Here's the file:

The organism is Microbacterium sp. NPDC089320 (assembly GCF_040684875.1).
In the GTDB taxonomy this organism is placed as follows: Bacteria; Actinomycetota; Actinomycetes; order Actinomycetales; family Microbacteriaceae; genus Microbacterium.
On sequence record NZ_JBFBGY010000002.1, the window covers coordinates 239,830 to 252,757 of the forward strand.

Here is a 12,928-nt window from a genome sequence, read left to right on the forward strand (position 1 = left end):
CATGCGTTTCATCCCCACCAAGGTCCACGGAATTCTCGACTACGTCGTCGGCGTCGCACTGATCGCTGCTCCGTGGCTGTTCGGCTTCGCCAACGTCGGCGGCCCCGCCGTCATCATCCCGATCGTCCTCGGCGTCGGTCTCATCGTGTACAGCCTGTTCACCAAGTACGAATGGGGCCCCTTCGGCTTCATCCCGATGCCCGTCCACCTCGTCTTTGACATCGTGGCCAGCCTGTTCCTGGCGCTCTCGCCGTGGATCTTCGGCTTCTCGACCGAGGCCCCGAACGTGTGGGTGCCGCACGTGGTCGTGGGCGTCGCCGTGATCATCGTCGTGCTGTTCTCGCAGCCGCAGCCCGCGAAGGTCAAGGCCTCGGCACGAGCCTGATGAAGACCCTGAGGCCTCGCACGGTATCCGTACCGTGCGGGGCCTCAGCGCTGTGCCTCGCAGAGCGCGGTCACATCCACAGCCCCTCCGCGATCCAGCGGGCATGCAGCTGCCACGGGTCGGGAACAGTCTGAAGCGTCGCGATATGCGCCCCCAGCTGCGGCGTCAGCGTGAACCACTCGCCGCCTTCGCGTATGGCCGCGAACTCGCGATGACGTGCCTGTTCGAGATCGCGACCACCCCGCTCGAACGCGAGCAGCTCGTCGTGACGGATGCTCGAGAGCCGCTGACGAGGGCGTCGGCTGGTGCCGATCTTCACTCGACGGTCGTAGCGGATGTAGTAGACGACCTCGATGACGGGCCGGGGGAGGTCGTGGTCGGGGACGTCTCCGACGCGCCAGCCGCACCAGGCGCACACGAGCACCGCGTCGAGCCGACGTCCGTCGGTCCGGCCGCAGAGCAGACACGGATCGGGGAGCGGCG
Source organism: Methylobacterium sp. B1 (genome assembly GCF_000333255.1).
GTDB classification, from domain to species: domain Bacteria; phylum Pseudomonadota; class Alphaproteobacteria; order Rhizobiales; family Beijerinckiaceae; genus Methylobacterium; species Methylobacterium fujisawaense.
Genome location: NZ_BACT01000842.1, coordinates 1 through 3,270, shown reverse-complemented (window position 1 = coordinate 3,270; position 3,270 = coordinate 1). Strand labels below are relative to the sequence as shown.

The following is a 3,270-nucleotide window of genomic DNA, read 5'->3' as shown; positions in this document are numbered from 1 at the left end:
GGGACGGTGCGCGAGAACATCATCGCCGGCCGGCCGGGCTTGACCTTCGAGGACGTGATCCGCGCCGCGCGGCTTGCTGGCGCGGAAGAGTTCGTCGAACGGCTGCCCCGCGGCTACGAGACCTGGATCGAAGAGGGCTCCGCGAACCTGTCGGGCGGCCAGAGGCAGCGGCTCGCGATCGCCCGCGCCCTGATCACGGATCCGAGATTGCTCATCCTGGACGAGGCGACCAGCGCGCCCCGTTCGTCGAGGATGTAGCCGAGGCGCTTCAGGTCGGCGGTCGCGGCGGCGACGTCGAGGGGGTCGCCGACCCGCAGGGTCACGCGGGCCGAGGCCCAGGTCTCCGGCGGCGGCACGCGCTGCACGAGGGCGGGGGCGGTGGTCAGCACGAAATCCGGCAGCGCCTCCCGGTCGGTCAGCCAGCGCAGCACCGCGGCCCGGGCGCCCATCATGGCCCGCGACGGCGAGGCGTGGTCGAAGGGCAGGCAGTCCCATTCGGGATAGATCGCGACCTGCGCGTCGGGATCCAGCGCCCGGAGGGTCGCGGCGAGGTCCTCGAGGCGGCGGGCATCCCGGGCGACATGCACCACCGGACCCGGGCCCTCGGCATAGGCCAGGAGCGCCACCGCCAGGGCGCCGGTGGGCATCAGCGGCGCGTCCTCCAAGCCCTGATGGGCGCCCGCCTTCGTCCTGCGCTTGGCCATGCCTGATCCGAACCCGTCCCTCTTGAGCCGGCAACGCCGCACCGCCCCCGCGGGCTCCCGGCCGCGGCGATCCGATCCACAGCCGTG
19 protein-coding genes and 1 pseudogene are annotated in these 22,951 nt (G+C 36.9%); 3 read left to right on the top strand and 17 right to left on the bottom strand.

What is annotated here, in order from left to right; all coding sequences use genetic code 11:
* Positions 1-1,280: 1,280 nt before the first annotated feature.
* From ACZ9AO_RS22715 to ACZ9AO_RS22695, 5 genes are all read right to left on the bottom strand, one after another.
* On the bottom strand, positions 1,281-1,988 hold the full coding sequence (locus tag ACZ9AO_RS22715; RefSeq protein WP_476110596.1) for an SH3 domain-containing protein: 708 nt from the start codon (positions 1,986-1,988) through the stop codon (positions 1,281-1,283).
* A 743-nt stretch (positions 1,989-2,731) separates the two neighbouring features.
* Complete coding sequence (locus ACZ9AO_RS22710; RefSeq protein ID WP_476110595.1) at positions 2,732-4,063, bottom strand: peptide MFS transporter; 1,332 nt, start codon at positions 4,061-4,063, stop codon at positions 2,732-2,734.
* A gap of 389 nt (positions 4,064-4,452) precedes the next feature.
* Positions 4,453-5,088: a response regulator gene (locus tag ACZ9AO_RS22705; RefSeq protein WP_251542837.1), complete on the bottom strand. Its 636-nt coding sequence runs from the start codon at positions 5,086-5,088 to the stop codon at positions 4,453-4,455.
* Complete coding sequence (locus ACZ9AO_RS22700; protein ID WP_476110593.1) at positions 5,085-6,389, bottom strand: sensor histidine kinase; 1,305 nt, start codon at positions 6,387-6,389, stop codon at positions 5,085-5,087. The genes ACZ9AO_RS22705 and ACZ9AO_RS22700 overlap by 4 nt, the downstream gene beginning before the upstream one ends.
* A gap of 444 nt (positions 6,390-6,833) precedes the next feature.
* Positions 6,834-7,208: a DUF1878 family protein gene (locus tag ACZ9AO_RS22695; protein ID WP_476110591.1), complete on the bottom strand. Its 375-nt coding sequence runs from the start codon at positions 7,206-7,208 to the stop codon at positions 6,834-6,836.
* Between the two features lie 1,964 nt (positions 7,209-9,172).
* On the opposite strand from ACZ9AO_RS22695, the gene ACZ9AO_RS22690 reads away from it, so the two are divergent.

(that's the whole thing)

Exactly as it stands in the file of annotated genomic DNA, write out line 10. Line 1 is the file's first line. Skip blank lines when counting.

GGGACGGTGCGCGAGAACATCATCGCCGGCCGGCCGGGCTTGACCTTCGAGGACGTGATCCGCGCCGCGCGGCTTGCTGGCGCGGAAGAGTTCGTCGAACGGCTGCCCCGCGGCTACGAGACCTGGATCGAAGAGGGCTCCGCGAACCTGTCGGGCGGCCAGAGGCAGCGGCTCGCGATCGCCCGCGCCCTGATCACGGATCCGAGATTGCTCATCCTGGACGAGGCGACCAGCGCGCCCCGTTCGTCGAGGATGTAGCCGAGGCGCTTCAGGTCGGCGGTCGCGGCGGCGACGTCGAGGGGGTCGCCGACCCGCAGGGTCACGCGGGCCGAGGCCCAGGTCTCCGGCGGCGGCACGCGCTGCACGAGGGCGGGGGCGGTGGTCAGCACGAAATCCGGCAGCGCCTCCCGGTCGGTCAGCCAGCGCAGCACCGCGGCCCGGGCGCCCATCATGGCCCGCGACGGCGAGGCGTGGTCGAAGGGCAGGCAGTCCCATTCGGGATAGATCGCGACCTGCGCGTCGGGATCCAGCGCCCGGAGGGTCGCGGCGAGGTCCTCGAGGCGGCGGGCATCCCGGGCGACATGCACCACCGGACCCGGGCCCTCGGCATAGGCCAGGAGCGCCACCGCCAGGGCGCCGGTGGGCATCAGCGGCGCGTCCTCCAAGCCCTGATGGGCGCCCGCCTTCGTCCTGCGCTTGGCCATGCCTGATCCGAACCCGTCCCTCTTGAGCCGGCAACGCCGCACCGCCCCCGCGGGCTCCCGGCCGCGGCGATCCGATCCACAGCCGTG